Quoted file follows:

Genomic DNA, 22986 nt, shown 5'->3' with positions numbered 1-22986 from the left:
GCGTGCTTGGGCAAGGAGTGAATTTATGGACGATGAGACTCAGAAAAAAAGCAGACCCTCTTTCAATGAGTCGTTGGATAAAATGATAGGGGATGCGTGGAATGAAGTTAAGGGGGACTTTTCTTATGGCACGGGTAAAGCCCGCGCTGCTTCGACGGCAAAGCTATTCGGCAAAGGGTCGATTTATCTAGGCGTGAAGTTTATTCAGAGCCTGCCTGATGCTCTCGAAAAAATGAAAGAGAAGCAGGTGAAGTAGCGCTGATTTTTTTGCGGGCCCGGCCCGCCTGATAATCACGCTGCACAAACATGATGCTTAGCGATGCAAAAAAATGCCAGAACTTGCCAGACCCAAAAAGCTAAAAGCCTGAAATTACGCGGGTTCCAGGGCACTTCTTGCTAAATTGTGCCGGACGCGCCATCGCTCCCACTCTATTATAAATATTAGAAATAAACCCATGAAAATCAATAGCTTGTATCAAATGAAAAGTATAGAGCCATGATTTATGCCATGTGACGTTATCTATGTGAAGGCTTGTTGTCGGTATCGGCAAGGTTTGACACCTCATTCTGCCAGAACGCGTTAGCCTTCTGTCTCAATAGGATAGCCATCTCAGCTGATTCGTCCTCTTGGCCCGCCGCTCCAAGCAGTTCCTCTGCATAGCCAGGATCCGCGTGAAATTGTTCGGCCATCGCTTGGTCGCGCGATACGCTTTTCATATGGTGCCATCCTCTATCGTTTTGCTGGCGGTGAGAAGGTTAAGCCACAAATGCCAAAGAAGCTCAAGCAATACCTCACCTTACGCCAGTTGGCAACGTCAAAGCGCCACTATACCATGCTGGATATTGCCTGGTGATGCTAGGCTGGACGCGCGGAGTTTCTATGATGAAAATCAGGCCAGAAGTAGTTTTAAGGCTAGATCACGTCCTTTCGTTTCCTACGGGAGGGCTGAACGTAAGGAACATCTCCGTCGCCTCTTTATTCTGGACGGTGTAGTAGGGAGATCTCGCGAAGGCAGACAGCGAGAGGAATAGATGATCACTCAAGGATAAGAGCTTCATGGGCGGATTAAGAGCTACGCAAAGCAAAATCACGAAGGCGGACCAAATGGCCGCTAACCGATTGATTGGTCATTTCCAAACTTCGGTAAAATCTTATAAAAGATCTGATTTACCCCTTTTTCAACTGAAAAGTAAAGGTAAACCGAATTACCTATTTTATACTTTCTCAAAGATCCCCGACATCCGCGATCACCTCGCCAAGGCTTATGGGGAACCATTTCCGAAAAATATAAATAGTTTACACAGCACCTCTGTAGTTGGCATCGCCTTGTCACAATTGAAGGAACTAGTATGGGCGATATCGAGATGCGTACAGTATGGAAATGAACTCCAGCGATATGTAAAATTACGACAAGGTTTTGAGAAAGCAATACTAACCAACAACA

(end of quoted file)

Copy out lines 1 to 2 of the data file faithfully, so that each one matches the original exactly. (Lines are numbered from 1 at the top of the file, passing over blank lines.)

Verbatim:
Genomic DNA, 22986 nt, shown 5'->3' with positions numbered 1-22986 from the left:
GCGTGCTTGGGCAAGGAGTGAATTTATGGACGATGAGACTCAGAAAAAAAGCAGACCCTCTTTCAATGAGTCGTTGGATAAAATGATAGGGGATGCGTGGAATGAAGTTAAGGGGGACTTTTCTTATGGCACGGGTAAAGCCCGCGCTGCTTCGACGGCAAAGCTATTCGGCAAAGGGTCGATTTATCTAGGCGTGAAGTTTATTCAGAGCCTGCCTGATGCTCTCGAAAAAATGAAAGAGAAGCAGGTGAAGTAGCGCTGATTTTTTTGCGGGCCCGGCCCGCCTGATAATCACGCTGCACAAACATGATGCTTAGCGATGCAAAAAAATGCCAGAACTTGCCAGACCCAAAAAGCTAAAAGCCTGAAATTACGCGGGTTCCAGGGCACTTCTTGCTAAATTGTGCCGGACGCGCCATCGCTCCCACTCTATTATAAATATTAGAAATAAACCCATGAAAATCAATAGCTTGTATCAAATGAAAAGTATAGAGCCATGATTTATGCCATGTGACGTTATCTATGTGAAGGCTTGTTGTCGGTATCGGCAAGGTTTGACACCTCATTCTGCCAGAACGCGTTAGCCTTCTGTCTCAATAGGATAGCCATCTCAGCTGATTCGTCCTCTTGGCCCGCCGCTCCAAGCAGTTCCTCTGCATAGCCAGGATCCGCGTGAAATTGTTCGGCCATCGCTTGGTCGCGCGATACGCTTTTCATATGGTGCCATCCTCTATCGTTTTGCTGGCGGTGAGAAGGTTAAGCCACAAATGCCAAAGAAGCTCAAGCAATACCTCACCTTACGCCAGTTGGCAACGTCAAAGCGCCACTATACCATGCTGGATATTGCCTGGTGATGCTAGGCTGGACGCGCGGAGTTTCTATGATGAAAATCAGGCCAGAAGTAGTTTTAAGGCTAGATCACGTCCTTTCGTTTCCTACGGGAGGGCTGAACGTAAGGAACATCTCCGTCGCCTCTTTATTCTGGACGGTGTAGTAGGGAGATCTCGCGAAGGCAGACAGCGAGAGGAATAGATGATCACTCAAGGATAAGAGCTTCATGGGCGGATTAAGAGCTACGCAAAGCAAAATCACGAAGGCGGACCAAATGGCCGCTAACCGATTGATTGGTCATTTCCAAACTTCGGTAAAATCTTATAAAAGATCTGATTTACCCCTTTTTCAACTGAAAAGTAAAGGTAAACCGAATTACCTATTTTATACTTTCTCAAAGATCCCCGACATCCGCGATCACCTCGCCAAGGCTTATGGGGAACCATTTCCGAAAAATATAAATAGTTTACACAGCACCTCTGTAGTTGGCATCGCCTTGTCACAATTGAAGGAACTAGTATGGGCGATATCGAGATGCGTACAGTATGGAAATGAACTCCAGCGATATGTAAAATTACGACAAGGTTTTGAGAAAGCAATACTAACCAACAACA